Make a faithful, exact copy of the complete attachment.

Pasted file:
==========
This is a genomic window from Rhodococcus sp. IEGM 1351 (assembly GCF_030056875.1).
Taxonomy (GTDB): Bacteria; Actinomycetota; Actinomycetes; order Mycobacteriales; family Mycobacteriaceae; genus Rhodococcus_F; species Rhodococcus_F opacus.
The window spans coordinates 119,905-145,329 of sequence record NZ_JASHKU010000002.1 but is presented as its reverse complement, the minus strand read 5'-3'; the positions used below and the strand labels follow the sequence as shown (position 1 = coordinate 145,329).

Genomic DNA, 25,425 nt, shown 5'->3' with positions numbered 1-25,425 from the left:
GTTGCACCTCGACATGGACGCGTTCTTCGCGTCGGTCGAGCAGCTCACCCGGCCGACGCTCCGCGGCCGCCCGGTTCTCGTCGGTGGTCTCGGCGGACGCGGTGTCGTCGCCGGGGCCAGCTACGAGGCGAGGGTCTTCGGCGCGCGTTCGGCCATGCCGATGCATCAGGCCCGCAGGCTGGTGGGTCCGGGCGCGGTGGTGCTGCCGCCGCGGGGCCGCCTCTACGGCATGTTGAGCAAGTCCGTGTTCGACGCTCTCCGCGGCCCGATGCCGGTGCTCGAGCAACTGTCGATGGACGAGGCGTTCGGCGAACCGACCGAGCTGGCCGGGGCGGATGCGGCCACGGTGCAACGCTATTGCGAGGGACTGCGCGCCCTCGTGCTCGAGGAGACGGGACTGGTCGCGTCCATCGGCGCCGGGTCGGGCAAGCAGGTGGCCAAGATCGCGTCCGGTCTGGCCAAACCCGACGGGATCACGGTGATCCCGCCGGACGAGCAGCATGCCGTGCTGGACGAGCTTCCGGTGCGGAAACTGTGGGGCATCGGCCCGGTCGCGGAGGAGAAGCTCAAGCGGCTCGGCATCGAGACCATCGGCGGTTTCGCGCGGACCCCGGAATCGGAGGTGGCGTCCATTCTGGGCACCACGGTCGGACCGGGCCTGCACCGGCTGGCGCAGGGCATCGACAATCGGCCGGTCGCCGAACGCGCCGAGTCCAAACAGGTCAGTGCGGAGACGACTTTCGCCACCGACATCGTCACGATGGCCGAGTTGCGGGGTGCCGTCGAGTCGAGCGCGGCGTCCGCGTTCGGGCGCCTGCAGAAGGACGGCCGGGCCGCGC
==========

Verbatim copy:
This is a genomic window from Rhodococcus sp. IEGM 1351 (assembly GCF_030056875.1).
Taxonomy (GTDB): Bacteria; Actinomycetota; Actinomycetes; order Mycobacteriales; family Mycobacteriaceae; genus Rhodococcus_F; species Rhodococcus_F opacus.
The window spans coordinates 119,905-145,329 of sequence record NZ_JASHKU010000002.1 but is presented as its reverse complement, the minus strand read 5'-3'; the positions used below and the strand labels follow the sequence as shown (position 1 = coordinate 145,329).

Genomic DNA, 25,425 nt, shown 5'->3' with positions numbered 1-25,425 from the left:
GTTGCACCTCGACATGGACGCGTTCTTCGCGTCGGTCGAGCAGCTCACCCGGCCGACGCTCCGCGGCCGCCCGGTTCTCGTCGGTGGTCTCGGCGGACGCGGTGTCGTCGCCGGGGCCAGCTACGAGGCGAGGGTCTTCGGCGCGCGTTCGGCCATGCCGATGCATCAGGCCCGCAGGCTGGTGGGTCCGGGCGCGGTGGTGCTGCCGCCGCGGGGCCGCCTCTACGGCATGTTGAGCAAGTCCGTGTTCGACGCTCTCCGCGGCCCGATGCCGGTGCTCGAGCAACTGTCGATGGACGAGGCGTTCGGCGAACCGACCGAGCTGGCCGGGGCGGATGCGGCCACGGTGCAACGCTATTGCGAGGGACTGCGCGCCCTCGTGCTCGAGGAGACGGGACTGGTCGCGTCCATCGGCGCCGGGTCGGGCAAGCAGGTGGCCAAGATCGCGTCCGGTCTGGCCAAACCCGACGGGATCACGGTGATCCCGCCGGACGAGCAGCATGCCGTGCTGGACGAGCTTCCGGTGCGGAAACTGTGGGGCATCGGCCCGGTCGCGGAGGAGAAGCTCAAGCGGCTCGGCATCGAGACCATCGGCGGTTTCGCGCGGACCCCGGAATCGGAGGTGGCGTCCATTCTGGGCACCACGGTCGGACCGGGCCTGCACCGGCTGGCGCAGGGCATCGACAATCGGCCGGTCGCCGAACGCGCCGAGTCCAAACAGGTCAGTGCGGAGACGACTTTCGCCACCGACATCGTCACGATGGCCGAGTTGCGGGGTGCCGTCGAGTCGAGCGCGGCGTCCGCGTTCGGGCGCCTGCAGAAGGACGGCCGGGCCGCGC